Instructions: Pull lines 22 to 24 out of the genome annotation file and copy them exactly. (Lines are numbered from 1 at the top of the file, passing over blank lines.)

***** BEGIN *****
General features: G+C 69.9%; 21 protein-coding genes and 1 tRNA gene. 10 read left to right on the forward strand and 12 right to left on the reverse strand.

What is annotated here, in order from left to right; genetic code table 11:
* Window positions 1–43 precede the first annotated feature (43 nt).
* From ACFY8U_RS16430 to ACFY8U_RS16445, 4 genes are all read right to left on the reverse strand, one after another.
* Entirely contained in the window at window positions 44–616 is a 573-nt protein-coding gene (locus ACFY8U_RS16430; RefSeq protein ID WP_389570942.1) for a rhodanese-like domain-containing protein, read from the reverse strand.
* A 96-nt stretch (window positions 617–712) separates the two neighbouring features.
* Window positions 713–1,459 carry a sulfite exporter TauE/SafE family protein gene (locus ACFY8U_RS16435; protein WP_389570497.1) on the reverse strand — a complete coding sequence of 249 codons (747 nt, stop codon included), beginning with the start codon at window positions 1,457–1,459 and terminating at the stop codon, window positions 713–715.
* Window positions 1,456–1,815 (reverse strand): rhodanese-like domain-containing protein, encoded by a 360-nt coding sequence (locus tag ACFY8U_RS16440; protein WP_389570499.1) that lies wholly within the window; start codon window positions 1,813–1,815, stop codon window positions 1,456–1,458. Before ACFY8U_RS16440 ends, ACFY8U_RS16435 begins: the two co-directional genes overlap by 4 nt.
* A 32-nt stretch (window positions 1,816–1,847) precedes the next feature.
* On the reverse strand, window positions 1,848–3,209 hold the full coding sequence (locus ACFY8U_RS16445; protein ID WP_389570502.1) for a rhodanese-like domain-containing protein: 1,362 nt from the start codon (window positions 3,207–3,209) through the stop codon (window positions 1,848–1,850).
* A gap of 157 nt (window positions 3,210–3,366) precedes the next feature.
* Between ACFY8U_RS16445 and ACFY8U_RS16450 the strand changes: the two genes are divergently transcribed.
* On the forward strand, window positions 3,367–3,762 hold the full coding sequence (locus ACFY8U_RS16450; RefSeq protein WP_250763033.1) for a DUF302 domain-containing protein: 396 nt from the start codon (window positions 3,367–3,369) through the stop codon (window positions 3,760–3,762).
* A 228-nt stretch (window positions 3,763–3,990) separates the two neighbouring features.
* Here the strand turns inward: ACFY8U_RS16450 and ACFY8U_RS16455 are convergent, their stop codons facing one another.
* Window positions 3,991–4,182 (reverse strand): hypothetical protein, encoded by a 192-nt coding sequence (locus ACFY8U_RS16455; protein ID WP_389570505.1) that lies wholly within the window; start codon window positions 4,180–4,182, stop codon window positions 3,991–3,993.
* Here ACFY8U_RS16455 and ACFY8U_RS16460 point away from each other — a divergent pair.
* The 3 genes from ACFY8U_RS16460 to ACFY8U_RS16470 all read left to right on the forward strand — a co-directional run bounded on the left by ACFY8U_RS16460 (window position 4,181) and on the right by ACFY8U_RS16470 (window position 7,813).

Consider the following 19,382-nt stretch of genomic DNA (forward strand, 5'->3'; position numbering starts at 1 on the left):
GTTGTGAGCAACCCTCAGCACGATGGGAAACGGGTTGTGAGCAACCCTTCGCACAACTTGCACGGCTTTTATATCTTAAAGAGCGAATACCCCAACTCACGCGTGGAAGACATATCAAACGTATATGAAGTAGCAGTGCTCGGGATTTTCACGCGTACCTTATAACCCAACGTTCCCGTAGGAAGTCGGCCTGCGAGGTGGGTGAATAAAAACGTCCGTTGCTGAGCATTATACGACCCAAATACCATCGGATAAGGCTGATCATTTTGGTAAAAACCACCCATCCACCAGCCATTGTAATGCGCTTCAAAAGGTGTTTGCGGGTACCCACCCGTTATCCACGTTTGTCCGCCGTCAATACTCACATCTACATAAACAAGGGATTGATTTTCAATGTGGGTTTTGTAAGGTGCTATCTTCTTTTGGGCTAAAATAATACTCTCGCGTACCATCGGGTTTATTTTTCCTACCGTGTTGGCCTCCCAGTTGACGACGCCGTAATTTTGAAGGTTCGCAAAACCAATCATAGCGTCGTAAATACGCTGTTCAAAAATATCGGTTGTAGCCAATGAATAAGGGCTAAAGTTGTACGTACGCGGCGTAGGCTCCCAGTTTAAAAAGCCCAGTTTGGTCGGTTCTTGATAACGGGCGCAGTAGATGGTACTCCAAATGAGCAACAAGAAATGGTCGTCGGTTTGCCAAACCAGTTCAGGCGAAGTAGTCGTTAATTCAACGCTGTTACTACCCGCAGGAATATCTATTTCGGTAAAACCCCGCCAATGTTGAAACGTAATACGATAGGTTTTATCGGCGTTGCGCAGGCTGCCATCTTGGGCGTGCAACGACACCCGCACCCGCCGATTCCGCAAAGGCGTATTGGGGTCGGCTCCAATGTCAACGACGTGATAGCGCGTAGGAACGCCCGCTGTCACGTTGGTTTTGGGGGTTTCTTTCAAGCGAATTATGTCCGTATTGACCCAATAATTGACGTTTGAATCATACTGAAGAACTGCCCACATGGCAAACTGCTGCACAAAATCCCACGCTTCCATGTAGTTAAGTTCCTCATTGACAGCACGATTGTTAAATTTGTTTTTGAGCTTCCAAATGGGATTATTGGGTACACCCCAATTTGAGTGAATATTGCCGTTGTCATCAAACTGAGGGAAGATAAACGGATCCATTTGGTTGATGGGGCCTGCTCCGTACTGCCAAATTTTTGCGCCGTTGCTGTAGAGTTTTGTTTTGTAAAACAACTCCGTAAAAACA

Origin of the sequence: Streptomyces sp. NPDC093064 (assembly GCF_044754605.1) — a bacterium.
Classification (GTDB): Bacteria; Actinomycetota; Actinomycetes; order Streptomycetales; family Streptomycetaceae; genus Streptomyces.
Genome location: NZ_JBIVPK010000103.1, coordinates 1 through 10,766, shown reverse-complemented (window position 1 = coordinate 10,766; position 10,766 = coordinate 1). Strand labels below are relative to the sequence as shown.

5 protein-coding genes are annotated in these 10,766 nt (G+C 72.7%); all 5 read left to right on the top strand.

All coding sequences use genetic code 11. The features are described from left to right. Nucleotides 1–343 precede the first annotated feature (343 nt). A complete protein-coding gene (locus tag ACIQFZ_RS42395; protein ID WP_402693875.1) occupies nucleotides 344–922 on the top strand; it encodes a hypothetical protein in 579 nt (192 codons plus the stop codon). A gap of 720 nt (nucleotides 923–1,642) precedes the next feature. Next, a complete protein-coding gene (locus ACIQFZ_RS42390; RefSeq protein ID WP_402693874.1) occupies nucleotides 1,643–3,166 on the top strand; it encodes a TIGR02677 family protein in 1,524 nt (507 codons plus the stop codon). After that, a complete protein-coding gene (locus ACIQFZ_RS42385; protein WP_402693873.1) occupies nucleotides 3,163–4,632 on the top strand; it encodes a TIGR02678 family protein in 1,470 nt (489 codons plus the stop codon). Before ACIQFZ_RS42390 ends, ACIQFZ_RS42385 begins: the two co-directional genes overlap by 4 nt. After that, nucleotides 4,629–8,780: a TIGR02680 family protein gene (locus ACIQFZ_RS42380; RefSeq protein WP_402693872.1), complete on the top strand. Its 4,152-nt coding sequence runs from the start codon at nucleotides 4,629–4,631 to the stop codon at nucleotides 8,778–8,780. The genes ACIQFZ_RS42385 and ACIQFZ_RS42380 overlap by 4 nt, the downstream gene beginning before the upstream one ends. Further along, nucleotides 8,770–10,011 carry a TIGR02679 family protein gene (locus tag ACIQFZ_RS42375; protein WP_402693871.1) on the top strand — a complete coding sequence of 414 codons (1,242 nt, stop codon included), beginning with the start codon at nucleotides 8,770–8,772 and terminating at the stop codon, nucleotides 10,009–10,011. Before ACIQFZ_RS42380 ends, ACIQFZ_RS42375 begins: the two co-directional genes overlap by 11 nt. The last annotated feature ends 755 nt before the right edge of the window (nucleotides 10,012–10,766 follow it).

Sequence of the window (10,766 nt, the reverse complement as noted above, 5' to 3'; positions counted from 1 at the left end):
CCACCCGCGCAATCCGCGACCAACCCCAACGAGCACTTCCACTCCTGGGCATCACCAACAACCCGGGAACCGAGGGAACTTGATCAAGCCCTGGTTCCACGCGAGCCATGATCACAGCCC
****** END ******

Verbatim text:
Classification (GTDB): Bacteria; Actinomycetota; Actinomycetes; order Streptomycetales; family Streptomycetaceae; genus Streptomyces.
Genome location: NZ_JBIVPK010000103.1, coordinates 1 through 10,766, shown reverse-complemented (window position 1 = coordinate 10,766; position 10,766 = coordinate 1). Strand labels below are relative to the sequence as shown.

5 protein-coding genes are annotated in these 10,766 nt (G+C 72.7%); all 5 read left to right on the top strand.